Is Your Exercise Program Overtraining Your Body? 6 Tips to Help You Keep Your Fitness Program Under Control

Exercise will also help when a person is suffering from arthritis due to degeneration of cartilage and weak joints. The first step is to be sure that a person is well informed about the symptoms of arthritis and exercises, which type of activity is the best for arthritis sufferers.

There are many types of exercises that a person can do to avoid a muscle stiffness, swelling and joint pain. The best type of exercise is not one which is contraindicated for arthritis sufferers, it is the one which has already been proven to be beneficial for arthritis. Such exercises are ones which build muscle tissues, not bone. Such muscles and tissues are stronger and more flexible, thus reducing stress on joints, bones and tendons.

There are three types of exercise, they are aerobic exercises, strength training and flexibility training. Each has specific benefits for arthritis sufferers.

Overtraining of muscles during flexibility training is proven to reduce joint range of movement in arthritis, as well as preventing joint injury, especially to the shoulder, wrist and hip joints. The opposite of this is the type of exercise which will increase flexibility, strength and joint range of movement. Flexibility training will include yoga, stretching, and gentle jogging. Strength training includes free weight exercises, kettlebell exercises, pull up and press exercises. The third type of exercise is cardio training.

Admittedly overtraining of muscles is not good for arthritis, as it weakens the immune system and increases the likelihood of developing arthritis. This is why it is important to know when to exercise. A person suffering from arthritis can exercise at any time of the day or night, in any season, and in any weather. The time frame of exercising is not as important as the type of exercise.

The type of exercise is something that a person should discuss with a doctor. However, if a person is going through symptoms of arthritis, and still exercising, then it is a good idea to ask their advice. A simple test will tell if a person is overtraining or not.

Take a 10 pound weight and move it from left to right, make sure that it stays put on the right side for 3 seconds. If the person can lift that weight from left to right, it is clear that the person is overtraining their muscles. If the person can’t move that weight, then they are overtraining. Overtraining increases arthritis risk factors, such as weak immune system and increases blood pressure. People who are overweight and sedentary are more likely to have arthritis. However, people who are overweight and exercising regularly are less likely to have arthritis.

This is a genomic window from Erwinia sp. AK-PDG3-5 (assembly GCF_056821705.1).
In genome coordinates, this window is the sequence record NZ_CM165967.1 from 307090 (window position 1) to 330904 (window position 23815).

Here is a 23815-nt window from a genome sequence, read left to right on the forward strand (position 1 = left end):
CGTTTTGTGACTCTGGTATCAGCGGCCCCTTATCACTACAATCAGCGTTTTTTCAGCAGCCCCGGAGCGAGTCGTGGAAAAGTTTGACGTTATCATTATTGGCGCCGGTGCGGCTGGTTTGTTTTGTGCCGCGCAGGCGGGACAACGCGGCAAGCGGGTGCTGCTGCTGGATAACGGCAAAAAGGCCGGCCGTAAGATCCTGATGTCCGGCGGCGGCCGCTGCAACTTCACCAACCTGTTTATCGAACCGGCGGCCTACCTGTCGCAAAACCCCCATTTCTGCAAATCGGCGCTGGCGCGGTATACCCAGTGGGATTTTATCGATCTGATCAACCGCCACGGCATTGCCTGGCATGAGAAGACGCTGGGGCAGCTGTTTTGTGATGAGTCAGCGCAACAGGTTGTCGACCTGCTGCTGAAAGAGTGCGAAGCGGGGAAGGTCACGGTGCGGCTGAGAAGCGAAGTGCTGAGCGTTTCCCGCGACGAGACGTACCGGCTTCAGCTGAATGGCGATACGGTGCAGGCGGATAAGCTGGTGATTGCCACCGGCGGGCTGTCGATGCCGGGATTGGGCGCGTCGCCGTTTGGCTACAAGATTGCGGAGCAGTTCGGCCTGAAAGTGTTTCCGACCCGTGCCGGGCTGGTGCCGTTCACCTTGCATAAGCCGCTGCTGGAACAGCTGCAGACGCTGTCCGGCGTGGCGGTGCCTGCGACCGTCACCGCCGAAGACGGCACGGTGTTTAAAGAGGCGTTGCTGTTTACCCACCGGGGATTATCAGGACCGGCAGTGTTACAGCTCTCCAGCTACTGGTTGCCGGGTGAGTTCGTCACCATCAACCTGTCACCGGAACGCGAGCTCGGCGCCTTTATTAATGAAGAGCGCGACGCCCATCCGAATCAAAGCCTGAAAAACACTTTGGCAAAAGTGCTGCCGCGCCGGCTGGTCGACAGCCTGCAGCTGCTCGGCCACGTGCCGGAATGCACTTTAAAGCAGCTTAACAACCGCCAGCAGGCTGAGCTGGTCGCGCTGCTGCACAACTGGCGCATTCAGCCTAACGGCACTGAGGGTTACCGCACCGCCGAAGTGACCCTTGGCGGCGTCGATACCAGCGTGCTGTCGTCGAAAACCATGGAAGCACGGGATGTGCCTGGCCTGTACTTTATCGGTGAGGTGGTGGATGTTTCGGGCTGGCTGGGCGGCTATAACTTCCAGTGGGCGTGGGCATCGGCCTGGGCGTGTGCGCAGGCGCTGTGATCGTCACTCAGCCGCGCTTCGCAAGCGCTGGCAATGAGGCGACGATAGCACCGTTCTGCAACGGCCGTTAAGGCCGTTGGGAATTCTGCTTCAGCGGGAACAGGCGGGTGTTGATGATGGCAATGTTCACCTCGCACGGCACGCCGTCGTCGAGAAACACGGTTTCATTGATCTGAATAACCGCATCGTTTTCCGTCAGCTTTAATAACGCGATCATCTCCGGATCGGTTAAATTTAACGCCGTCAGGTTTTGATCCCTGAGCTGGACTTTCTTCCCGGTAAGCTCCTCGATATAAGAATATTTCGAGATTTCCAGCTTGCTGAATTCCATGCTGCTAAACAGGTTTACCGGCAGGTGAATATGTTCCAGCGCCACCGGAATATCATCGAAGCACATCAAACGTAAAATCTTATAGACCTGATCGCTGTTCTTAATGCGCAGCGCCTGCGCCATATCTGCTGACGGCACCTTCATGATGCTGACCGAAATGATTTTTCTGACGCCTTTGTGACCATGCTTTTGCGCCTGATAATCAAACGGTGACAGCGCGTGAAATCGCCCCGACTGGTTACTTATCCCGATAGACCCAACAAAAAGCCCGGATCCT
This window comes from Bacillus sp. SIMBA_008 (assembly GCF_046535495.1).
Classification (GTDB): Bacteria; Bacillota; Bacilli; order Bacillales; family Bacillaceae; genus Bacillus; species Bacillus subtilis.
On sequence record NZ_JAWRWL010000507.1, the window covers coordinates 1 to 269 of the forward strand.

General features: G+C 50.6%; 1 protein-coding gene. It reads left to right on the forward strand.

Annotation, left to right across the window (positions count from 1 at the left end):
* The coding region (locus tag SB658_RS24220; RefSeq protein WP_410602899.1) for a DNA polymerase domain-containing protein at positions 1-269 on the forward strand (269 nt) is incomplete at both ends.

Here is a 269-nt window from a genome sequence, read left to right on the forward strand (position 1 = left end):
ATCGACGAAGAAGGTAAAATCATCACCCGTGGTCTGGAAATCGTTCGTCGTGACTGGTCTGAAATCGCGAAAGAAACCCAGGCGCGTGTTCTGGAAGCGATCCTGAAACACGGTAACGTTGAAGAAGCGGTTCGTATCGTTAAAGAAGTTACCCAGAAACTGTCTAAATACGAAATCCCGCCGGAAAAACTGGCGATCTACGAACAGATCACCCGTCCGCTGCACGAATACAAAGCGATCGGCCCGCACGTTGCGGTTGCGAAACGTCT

Overtraining does not only cause muscle pain, but also mental stress and depression. Osteopaths agree that overtraining is a disorder that needs medical treatment. Osteopaths have two types of treatment for overtraining. They can either increase the amount of oxygen going to the muscles or they can decrease the amount of carbon dioxide going to the muscles. Osteopaths believe that decreasing the carbon dioxide going to muscles is the best way to keep muscles loose and flexible. A doctor may recommend an exercise regime that is hard, but effective for a person to keep muscles flexible.

The best exercise for overtraining is plyometric training. Plyometric exercises rely on shock training to get rid of muscle soreness. To use plyometric exercises, a person will need to train with the shock of a bag being dropped on the body instead of an impact. These exercises can be hard, but they are still flexible and exercise the muscles properly. Most plyometrics target the thighs, hips, shoulders and stomach.

* Squats – This exercise targets the thighs, hips and stomach. The basic exercise is to squat down so that your feet touch the ground. As you squat, the weight should change from one side to the other. Then, rise back up.
* Box Jumping – Stand with feet shoulder width apart and hold a dumbbell on the shoulders. Jump onto a box and land softly on the first step, then jump onto the other box and land softly on the first step. Repeat the process.
* Knee-ups – Start with hands on the ground and bend your knees while you raise your shoulders. Hold and squeeze.
* Jumping Pull-ups – Start with hands on the ground and jumping as high as you can onto a chair or book. Pull the cords and jump.
* Plank – Stand with feet hip width apart. Hold a light dumbbell in each hand. Keep your abs tight. Keep your feet on the ground. Straighten one leg out and the other leg back. Keep your elbows close to the body.
* Deep Knee Bends – Stand with feet hip width apart and bend your knees. Hold a light dumbbell in each hand and bend toward the floor as far as you can. Stop and start. Keep your knees moving in a circular motion.
* Leg Raises – Stand with your legs shoulder width apart. Raise your legs straight out and lower. Keep your abs tight. Raise up and down.

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